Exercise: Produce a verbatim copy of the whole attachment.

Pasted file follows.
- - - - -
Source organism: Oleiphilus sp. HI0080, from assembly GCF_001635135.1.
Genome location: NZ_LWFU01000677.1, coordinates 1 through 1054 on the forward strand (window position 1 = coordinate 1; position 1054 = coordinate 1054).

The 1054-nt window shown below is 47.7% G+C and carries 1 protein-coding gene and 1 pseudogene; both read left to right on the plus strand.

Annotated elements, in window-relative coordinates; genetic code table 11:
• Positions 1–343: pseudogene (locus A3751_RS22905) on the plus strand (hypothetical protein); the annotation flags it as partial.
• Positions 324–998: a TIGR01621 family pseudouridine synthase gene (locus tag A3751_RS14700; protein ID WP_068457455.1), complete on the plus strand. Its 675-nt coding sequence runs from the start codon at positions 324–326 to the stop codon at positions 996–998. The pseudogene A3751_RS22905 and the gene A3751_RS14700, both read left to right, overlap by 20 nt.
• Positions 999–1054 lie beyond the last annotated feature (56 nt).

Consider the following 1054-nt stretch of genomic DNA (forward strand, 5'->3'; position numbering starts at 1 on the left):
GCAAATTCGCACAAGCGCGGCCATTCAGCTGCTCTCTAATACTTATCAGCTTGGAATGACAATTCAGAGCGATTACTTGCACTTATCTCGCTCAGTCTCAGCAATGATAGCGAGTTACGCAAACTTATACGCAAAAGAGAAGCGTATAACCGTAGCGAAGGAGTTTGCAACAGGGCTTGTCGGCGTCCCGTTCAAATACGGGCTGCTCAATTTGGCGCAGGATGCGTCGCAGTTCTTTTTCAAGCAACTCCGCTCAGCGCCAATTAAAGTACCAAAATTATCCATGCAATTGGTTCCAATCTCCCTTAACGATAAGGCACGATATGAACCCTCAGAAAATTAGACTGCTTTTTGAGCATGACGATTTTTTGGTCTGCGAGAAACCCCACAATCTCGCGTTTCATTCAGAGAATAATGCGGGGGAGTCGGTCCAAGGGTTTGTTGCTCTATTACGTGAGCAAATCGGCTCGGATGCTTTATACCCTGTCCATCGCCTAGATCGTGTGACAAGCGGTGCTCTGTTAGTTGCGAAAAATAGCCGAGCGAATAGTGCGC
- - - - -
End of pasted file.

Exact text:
Source organism: Oleiphilus sp. HI0080, from assembly GCF_001635135.1.
Genome location: NZ_LWFU01000677.1, coordinates 1 through 1054 on the forward strand (window position 1 = coordinate 1; position 1054 = coordinate 1054).

The 1054-nt window shown below is 47.7% G+C and carries 1 protein-coding gene and 1 pseudogene; both read left to right on the plus strand.

Annotated elements, in window-relative coordinates; genetic code table 11:
• Positions 1–343: pseudogene (locus A3751_RS22905) on the plus strand (hypothetical protein); the annotation flags it as partial.
• Positions 324–998: a TIGR01621 family pseudouridine synthase gene (locus tag A3751_RS14700; protein ID WP_068457455.1), complete on the plus strand. Its 675-nt coding sequence runs from the start codon at positions 324–326 to the stop codon at positions 996–998. The pseudogene A3751_RS22905 and the gene A3751_RS14700, both read left to right, overlap by 20 nt.
• Positions 999–1054 lie beyond the last annotated feature (56 nt).

Consider the following 1054-nt stretch of genomic DNA (forward strand, 5'->3'; position numbering starts at 1 on the left):
GCAAATTCGCACAAGCGCGGCCATTCAGCTGCTCTCTAATACTTATCAGCTTGGAATGACAATTCAGAGCGATTACTTGCACTTATCTCGCTCAGTCTCAGCAATGATAGCGAGTTACGCAAACTTATACGCAAAAGAGAAGCGTATAACCGTAGCGAAGGAGTTTGCAACAGGGCTTGTCGGCGTCCCGTTCAAATACGGGCTGCTCAATTTGGCGCAGGATGCGTCGCAGTTCTTTTTCAAGCAACTCCGCTCAGCGCCAATTAAAGTACCAAAATTATCCATGCAATTGGTTCCAATCTCCCTTAACGATAAGGCACGATATGAACCCTCAGAAAATTAGACTGCTTTTTGAGCATGACGATTTTTTGGTCTGCGAGAAACCCCACAATCTCGCGTTTCATTCAGAGAATAATGCGGGGGAGTCGGTCCAAGGGTTTGTTGCTCTATTACGTGAGCAAATCGGCTCGGATGCTTTATACCCTGTCCATCGCCTAGATCGTGTGACAAGCGGTGCTCTGTTAGTTGCGAAAAATAGCCGAGCGAATAGTGCGC